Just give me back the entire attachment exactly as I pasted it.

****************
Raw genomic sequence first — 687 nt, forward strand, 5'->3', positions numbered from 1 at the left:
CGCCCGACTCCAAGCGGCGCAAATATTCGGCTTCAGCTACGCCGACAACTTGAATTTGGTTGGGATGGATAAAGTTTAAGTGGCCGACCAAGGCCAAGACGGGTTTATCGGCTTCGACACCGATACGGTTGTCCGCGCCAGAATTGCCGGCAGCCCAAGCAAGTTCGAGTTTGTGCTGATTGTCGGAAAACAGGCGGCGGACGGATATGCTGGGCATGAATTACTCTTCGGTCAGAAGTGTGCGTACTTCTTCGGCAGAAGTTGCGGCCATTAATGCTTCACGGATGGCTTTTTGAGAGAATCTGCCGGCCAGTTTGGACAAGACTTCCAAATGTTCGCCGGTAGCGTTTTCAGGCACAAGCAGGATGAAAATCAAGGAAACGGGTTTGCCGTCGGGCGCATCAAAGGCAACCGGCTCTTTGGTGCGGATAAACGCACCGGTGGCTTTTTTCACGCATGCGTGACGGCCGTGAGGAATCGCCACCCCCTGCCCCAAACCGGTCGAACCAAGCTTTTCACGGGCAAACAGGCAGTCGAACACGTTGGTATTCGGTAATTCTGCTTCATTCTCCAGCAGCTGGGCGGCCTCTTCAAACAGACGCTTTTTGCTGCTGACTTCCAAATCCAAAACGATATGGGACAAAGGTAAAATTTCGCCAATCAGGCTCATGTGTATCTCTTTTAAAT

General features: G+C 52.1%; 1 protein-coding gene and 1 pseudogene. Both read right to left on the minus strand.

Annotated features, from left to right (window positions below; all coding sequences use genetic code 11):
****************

Raw genomic sequence first — 687 nt, forward strand, 5'->3', positions numbered from 1 at the left:
CGCCCGACTCCAAGCGGCGCAAATATTCGGCTTCAGCTACGCCGACAACTTGAATTTGGTTGGGATGGATAAAGTTTAAGTGGCCGACCAAGGCCAAGACGGGTTTATCGGCTTCGACACCGATACGGTTGTCCGCGCCAGAATTGCCGGCAGCCCAAGCAAGTTCGAGTTTGTGCTGATTGTCGGAAAACAGGCGGCGGACGGATATGCTGGGCATGAATTACTCTTCGGTCAGAAGTGTGCGTACTTCTTCGGCAGAAGTTGCGGCCATTAATGCTTCACGGATGGCTTTTTGAGAGAATCTGCCGGCCAGTTTGGACAAGACTTCCAAATGTTCGCCGGTAGCGTTTTCAGGCACAAGCAGGATGAAAATCAAGGAAACGGGTTTGCCGTCGGGCGCATCAAAGGCAACCGGCTCTTTGGTGCGGATAAACGCACCGGTGGCTTTTTTCACGCATGCGTGACGGCCGTGAGGAATCGCCACCCCCTGCCCCAAACCGGTCGAACCAAGCTTTTCACGGGCAAACAGGCAGTCGAACACGTTGGTATTCGGTAATTCTGCTTCATTCTCCAGCAGCTGGGCGGCCTCTTCAAACAGACGCTTTTTGCTGCTGACTTCCAAATCCAAAACGATATGGGACAAAGGTAAAATTTCGCCAATCAGGCTCATGTGTATCTCTTTTAAAT

General features: G+C 52.1%; 1 protein-coding gene and 1 pseudogene. Both read right to left on the minus strand.

Annotated features, from left to right (window positions below; all coding sequences use genetic code 11):